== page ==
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Although Governor Rockefeller opposed it on "philosophical grounds," last November New Yorkers voted for a statewide lottery, whose proceeds would go to public schools, and state officials are now devising the form the lottery will take.

It will almost certainly be based on horse races, as in New Hampshire, since Congress, at New Hampshire's behest, passed a law exempting state-run lotteries from the 10% gambling tax, provided winners are determined by horse races; and the lottery tickets may well be sold by vending machines.

If this plan is adopted by the New York legislature, the vending machines would most likely be situated in banks, subway stations, department stores and transportation terminals. They would not, an Albany source said, be put in "uncontrolled" places on the street or in bars, "where every drunk can operate the machine."

We leave the morality of lotteries to those better versed in philosophy, but we cannot allow bars to be so offhandedly calumniated. It has been our experience that saloons are civilized and civilizing places frequented, for the most part, by men and women who would be quite able to operate a lottery-ticket machine with discernment and style, if they so fancied. Moreover, in this regard, as well as others, we would gladly stack habitués of bars against those of subway stations, transportation terminals, department stores and even banks.


What is especially tragic about Donald Campbell's death last week on Coniston Water in England's Lake District is that it was, as he foresaw, of greater news value than the attainment of his goal—a run in excess of 300 mph—would have been. Two days before his old boat, Bluebird, became airborne, flipped and sank in 140 feet of water, Campbell, who was 45, had told reporters: "You boys will see me carried away in a box one of these days. That's what you're all really here for."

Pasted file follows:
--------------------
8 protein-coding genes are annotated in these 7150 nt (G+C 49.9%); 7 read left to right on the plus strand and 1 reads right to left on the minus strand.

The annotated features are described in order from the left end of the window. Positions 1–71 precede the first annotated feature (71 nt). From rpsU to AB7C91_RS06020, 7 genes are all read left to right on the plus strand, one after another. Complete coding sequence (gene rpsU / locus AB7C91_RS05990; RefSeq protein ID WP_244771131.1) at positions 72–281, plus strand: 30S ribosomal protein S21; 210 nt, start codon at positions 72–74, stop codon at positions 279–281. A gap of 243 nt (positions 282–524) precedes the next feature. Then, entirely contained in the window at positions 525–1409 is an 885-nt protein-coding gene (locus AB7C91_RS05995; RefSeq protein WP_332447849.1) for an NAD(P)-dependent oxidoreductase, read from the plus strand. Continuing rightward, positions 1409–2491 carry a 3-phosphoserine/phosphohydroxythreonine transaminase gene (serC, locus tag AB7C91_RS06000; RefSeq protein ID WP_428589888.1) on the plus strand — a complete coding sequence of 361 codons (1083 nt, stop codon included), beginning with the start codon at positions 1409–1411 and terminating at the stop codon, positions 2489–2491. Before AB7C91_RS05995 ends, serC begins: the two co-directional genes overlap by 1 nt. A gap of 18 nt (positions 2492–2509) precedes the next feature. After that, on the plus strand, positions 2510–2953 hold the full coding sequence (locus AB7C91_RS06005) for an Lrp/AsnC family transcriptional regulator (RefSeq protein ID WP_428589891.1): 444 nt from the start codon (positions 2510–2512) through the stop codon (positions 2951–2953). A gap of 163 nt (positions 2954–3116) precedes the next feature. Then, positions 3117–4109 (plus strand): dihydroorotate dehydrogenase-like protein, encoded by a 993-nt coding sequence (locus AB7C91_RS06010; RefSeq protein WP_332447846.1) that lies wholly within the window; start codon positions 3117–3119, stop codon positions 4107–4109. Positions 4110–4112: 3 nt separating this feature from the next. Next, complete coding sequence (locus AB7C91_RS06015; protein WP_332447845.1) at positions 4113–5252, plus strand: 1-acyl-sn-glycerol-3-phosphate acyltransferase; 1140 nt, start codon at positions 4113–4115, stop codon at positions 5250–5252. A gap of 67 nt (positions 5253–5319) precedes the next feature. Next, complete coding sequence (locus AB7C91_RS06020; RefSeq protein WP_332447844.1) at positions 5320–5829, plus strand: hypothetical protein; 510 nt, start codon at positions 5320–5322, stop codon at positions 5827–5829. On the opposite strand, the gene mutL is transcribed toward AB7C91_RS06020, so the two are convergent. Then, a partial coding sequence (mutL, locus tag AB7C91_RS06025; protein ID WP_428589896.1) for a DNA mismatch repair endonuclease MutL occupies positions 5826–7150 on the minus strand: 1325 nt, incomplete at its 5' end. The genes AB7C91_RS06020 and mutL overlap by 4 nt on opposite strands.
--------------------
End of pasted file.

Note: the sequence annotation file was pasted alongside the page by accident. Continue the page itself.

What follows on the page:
Afterward David Wynne-Morgan, who was once Campbell's manager, summed it up. "He was born too late, really," he said. "People didn't seem to care anymore about his achievements. He was a sort of Boy's Own Paper hero and should have lived in the '20s and '30s." Campbell ruefully agreed. At Coniston, during the nine-week wait for the proper weather, he would buy a round at the Sun Hotel bar and say, "We've never really grown up, any of us, you know. God help us the day we do." Moreover, his explanations that he was striving to break records "for Great Britain, old boy," or to give "the old flag a flutter," seemed poignantly dated.

Bluebird, in which Campbell previously had set the record of 276.33 mph, was built in 1954. Although, according to her designer, Ken Norris, she was "due for the museum, really," Campbell had fitted her with a jet engine, which, he was fond of relating, was capable of lifting her straight into the air if she were stood on end. Why Bluebird left the surface of Coniston Water, when Campbell was doing an estimated 310 to 320 mph, has not been determined; one possibility is that she crossed her own wake, which caused her to hop or tramp until her nose was lifted beyond a safe pitch angle. Campbell had always had some tramping with Bluebird, but he evidently didn't feel it worth correcting.